1. All Blues; 2. Cry Baby Cry; 3. On Green Dolphin Street; 4. Twenty; 5. Opus #3
6. Ne Me Quitte Pas; 7. Old Devil Moon; 8. Returning; 9. Things Are
10. Straight No Chaser; 11. L'Auvergnat; 12. Solar
Jean-Michel Pilc(p); Thomas Bramerie(b); Andre Ceccarelli(ds)

Friday, March 18, 2016

Frank Sinatra, Jr. 1944 - 2016

By Althea Legaspi

Frank Sinatra Jr., the son of legendary singer Frank Sinatra and an artist himself, has died. He was 72.
The Sinatra family said in a statement that he died of cardiac arrest while on tour in Daytona, FL, and that they mourn the untimely passing of their son, brother, family, and uncle.
Though his father may have discouraged his son from going into the music business due to its challenges, Sinatra Jr. followed in the footsteps of his famous father as well as worked by his side. Gifted with a voice similar to his father's, Sinatra Jr. began performing at clubs as a teen. When he was 19, he was kidnapped and held for ransom, though he was released a few days later and the kidnappers were caught and convicted. He later became his dad's music director and at the age of 44 began serving as his father's conductor. His debut album, 1965's Young Love for Sale, was understandably influenced by his father and was also released on Reprise, which was also his father's longtime label home.
In an interview with Express in the UK last year, Sinatra Jr. opened up about his early aspirations. He originally wanted to be a pianist and composer, but singing became a necessity. "It was the only way I could get a job," he said. "I was hired as a novelty by the Tom Dorsey band and it was total exploitation but it gave me a job."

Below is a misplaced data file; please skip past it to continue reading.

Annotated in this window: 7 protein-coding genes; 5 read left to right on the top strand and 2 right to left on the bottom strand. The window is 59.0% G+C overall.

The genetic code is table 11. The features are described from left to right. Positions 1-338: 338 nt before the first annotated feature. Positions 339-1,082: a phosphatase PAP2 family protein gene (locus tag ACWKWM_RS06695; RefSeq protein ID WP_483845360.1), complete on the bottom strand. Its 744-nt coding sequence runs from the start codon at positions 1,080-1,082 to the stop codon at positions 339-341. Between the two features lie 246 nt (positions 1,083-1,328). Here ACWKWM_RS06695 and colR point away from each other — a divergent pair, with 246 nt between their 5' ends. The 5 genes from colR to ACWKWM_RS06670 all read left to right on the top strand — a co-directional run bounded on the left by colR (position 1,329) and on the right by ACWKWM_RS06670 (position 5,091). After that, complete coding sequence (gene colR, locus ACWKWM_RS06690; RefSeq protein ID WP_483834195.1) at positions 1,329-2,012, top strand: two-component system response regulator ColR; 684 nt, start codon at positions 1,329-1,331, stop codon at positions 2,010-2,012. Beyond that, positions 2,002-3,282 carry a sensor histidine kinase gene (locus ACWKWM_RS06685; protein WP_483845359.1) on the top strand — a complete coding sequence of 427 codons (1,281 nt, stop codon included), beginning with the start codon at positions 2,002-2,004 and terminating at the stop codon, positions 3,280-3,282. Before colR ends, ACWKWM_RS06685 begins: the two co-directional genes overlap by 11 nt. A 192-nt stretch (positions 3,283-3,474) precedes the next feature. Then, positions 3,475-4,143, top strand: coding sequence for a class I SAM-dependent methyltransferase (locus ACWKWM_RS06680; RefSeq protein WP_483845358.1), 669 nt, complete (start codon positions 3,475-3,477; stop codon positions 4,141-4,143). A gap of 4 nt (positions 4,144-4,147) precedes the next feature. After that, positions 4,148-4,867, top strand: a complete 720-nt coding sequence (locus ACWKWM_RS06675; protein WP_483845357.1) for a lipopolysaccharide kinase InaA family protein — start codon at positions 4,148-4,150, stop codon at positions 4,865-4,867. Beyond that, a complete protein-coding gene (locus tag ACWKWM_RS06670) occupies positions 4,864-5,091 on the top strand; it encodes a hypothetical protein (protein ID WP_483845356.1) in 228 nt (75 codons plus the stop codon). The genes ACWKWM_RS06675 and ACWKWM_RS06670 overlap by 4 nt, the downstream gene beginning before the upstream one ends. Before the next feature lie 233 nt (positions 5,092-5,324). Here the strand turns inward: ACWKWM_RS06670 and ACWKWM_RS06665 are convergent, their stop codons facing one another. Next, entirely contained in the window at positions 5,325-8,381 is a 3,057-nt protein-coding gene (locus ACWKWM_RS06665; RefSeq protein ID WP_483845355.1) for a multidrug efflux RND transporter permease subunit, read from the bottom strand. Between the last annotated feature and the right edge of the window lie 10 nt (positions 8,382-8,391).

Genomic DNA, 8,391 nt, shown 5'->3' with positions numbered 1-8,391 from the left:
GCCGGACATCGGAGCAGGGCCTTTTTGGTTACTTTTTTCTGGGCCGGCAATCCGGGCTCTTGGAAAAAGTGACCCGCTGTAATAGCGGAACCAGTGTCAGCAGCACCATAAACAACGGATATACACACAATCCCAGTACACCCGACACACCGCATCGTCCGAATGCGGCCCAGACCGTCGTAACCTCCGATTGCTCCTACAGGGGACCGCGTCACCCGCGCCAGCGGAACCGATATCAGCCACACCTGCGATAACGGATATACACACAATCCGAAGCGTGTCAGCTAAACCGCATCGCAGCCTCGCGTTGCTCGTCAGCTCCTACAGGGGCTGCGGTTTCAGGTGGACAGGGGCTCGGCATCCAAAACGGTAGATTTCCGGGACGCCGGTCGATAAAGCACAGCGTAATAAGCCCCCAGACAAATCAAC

Sinatra Jr. was also candid about the state of his career, which had relied heavily in recent years on performing tributes of his father's work. Last year was the 100th anniversary of his dad's birth. "I haven't had a hit record or starred in a hit movie and since that's how the entertainment business measures success, I don't consider myself successful," he said.
Despite living in his father's shadow for much of his career and covering other songs from his father's era, he did write the original composition "Spice" on his most recent album, 2006's That Face!, which was his first album of new material in a decade. It was recorded live and released on Rhino. Last year, Sinatra Jr. sang The Star-Spangled Banner at Yankee Stadium and also delivered the National Anthem at Dodgers Stadium in September.
He was scheduled to perform at The Peabody Daytona Beach on Wednesday, which was billed as "Frank Sinatra Jr.: 'Sinatra Sings Sinatra' The Centennial Celebration," according to Ticketmaster.